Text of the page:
and carbon dioxide absorber); Without the breathing system the machines
measures approximately 170 x 80 x 67 cm; Two stainless steel shelves form the
highest part of the machines; On each shelf is a black plate with white
lettering, marked, “NOT FOR PATIENT USE”; Below the lowest shelf and above
the table top, from left to right, is the rectangular “proportioner,” a
square manometer pressure guage (for blood pressure measurement), and a
backbar with two vaporizers; The proportioner has a built in nitrous oxide
flowmeter (in blue) and oxygen flowmeter (in green); Below the flowmeters is
a flow dial marked, “TOTAL FLOW LPM,” and an oxygen concentration dial,
marked, “% OXYGEN CONCENTRATION”; Two pressure guages are visible at the back
and just above, the table top; One is for nitrous oxide and one is for
oxygen; The vaporizers attached to the back bar are an Ethrane vaporizer and
a Forane vaporizer, both manufactured by Ohio Medical Products; Yokes for two
nitrous oxide tanks are located on the left side of the machine and yokes for
two oxygen tank are located on the right side of the machine; On the back are
two yokes for oxygen tanks; Below the table top is space, with a single
drawer on the based of the machine; A stainless steel surface covers the top
of the drawer, The drawer and legs are pained a clay, or orange-brown, color;
The machine is on four wheels; Attached to a pole on the left side of the
machine is an Ohio V5A Anesthesia Ventilator and a Ohio carbon dioxide
absorber; Marked on a plate on the front of the machine is, “Ohio 30/70 [new
line] PROPORTIONER [new line] ANESTHESIA MACHINE; On a label on the back of
the machine is marked, “STOCK NUMBER [new line] 216-6193-800 [new line]
SERIAL NUMBER [new line] B[???]FK00070 [new line] Ohio Medical Products [new
line] A DIVISION OF AIRCO INC [new line] MADISON, WISCONSIN 53707; A
non-Ohio piece of equipment is also attached to the pole with the ventilator
and carbon dioxide absorber; It is a North American Drager DPM-S (Drager
pressure monitor); It is blue and black in color; A bright yellow/green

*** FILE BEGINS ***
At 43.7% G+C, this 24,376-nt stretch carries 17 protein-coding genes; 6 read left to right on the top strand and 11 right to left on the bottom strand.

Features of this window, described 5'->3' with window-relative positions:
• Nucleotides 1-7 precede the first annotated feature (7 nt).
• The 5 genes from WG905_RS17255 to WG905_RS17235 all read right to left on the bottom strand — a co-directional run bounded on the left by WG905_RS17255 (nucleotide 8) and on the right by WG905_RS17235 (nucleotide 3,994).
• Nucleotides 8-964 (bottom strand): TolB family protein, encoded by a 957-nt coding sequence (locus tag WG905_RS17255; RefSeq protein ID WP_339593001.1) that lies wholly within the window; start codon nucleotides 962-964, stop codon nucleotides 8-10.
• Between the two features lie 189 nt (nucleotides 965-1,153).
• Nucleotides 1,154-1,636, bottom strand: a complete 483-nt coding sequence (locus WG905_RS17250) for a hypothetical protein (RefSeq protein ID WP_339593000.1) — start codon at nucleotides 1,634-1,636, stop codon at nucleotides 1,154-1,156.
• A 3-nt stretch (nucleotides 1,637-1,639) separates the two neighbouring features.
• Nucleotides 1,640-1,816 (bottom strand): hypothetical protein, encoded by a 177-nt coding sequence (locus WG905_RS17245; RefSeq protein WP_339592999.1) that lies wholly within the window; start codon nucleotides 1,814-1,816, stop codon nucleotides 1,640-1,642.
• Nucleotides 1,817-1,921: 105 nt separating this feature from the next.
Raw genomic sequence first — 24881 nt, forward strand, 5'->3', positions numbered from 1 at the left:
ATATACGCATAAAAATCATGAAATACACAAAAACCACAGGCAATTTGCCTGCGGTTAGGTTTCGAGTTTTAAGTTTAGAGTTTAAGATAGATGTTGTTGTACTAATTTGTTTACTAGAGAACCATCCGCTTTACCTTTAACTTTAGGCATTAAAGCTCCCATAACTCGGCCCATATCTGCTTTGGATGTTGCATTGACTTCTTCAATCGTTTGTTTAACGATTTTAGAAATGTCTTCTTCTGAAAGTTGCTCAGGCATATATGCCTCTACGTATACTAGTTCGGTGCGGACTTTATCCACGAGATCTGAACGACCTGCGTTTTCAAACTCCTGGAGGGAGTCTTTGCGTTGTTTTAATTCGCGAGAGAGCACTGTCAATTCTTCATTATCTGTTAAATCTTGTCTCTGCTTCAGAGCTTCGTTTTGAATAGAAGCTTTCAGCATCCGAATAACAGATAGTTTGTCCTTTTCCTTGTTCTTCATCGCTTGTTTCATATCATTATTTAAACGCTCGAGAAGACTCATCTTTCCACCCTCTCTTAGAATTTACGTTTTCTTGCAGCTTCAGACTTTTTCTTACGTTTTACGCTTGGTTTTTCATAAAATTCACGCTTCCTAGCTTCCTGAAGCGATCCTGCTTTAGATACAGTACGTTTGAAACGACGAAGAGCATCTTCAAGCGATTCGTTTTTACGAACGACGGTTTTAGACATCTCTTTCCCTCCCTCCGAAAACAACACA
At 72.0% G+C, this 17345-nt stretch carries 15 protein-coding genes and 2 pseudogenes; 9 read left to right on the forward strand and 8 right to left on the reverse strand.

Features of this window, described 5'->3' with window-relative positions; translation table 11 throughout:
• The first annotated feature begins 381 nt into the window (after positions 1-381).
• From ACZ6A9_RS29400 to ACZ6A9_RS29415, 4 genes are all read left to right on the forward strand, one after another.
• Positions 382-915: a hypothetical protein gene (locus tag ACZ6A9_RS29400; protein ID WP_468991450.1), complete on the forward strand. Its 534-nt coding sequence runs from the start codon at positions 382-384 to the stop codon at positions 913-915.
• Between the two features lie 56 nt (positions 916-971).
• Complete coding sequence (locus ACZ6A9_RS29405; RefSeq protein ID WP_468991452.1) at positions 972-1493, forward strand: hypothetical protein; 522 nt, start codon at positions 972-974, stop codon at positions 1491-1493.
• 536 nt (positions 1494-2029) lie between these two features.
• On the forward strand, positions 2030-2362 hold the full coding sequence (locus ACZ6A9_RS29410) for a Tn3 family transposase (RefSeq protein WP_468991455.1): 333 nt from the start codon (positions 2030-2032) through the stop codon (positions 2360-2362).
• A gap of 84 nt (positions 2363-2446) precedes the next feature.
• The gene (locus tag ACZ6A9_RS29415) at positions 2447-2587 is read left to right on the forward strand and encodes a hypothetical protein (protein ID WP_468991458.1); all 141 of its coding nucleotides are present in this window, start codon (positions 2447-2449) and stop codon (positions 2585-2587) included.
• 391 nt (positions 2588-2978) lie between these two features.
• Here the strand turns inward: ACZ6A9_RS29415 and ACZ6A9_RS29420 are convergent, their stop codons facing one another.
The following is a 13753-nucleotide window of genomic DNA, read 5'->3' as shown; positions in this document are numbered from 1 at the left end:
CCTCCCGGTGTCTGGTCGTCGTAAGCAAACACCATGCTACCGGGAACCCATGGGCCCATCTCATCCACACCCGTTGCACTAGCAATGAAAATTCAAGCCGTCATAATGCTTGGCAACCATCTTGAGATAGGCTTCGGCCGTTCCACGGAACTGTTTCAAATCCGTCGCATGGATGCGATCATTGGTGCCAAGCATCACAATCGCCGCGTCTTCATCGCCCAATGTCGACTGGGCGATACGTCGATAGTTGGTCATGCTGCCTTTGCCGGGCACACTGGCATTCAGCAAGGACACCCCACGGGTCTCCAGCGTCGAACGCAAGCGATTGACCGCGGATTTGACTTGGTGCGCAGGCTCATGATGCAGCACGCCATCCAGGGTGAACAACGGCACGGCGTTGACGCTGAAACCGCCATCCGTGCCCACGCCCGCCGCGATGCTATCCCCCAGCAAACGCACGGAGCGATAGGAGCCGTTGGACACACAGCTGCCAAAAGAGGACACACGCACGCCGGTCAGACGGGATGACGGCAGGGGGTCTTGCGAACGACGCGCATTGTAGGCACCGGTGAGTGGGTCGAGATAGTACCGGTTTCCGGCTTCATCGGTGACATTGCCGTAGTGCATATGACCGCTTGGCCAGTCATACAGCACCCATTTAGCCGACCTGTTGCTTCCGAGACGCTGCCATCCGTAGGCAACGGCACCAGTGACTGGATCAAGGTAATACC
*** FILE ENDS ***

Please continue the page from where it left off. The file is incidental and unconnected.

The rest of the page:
sticker is attached to the front of the table-top, and is marked with
“Biomedical Maintenance [new line] safety check [new line] Nov 1994”.

Note Type: Reproduction
Notes: Photographed by Mr. Steve Donisch in January of 2015.

Note Type: Acquisition
Notes: Donated to the WLM by Jerry Dorsch, MD and Susan Dorsch, MD.

Note Type: Historical
Notes: The first commercially available proportioning device was the Quantiflex Monitored Dial Mixer (MDM) by Fraser Sweatman. Introduced in 1972, it was used in place of a flowmeter bank to administer nitrous oxide (N2O) and oxygen (O2) at total gas flow rates between 1 and 20 liters per minute (lpm), in any proportion from 30 to 100 percent oxygen. It simplified the administration of specific concentrations of oxygen and nitrous oxide and acted as a safety component, to help prevent the administration of less than 30% oxygen to the patient.

In 1978, Ohio Medical Products introduced a new anesthesia machine with a built-in proportioner. The 30/70 Proportioner allowed for the administration of 30 to 100 percent O2 at total flow rates between 3 to 16 lpm. It included two flowmeters; one for N2O and one for O2. Below the flowmeters are two dials. One dial was for the total flow of gas, and the other set the percentage of oxygen to be administered. The ‘proportioner’ automatically adjusted the flow of both gases proportionally. This allowed the anesthesiologist to adjust the flowrate with a single dial and not affect the gas concentration. Likewise, the concentration could be adjusted using a single dial without affecting the flowrate.

Additional safety features of the Ohio 30/70 Proportioner Anesthesia Machine included an automatic shut-off of N2O if the flow of oxygen stopped, and an alarm that sounded if oxygen pressure dipped below 30 pounds per square inch (psi).

Note Type: Publication
Notes: About Ohio Medical. Ohio Medical Corporation website. https://www.ohiomedical.
com/about/. Accessed March 20, 2015.

Note Type: Reproduction
Notes: Selected for the WLM website (noted March 24, 2015).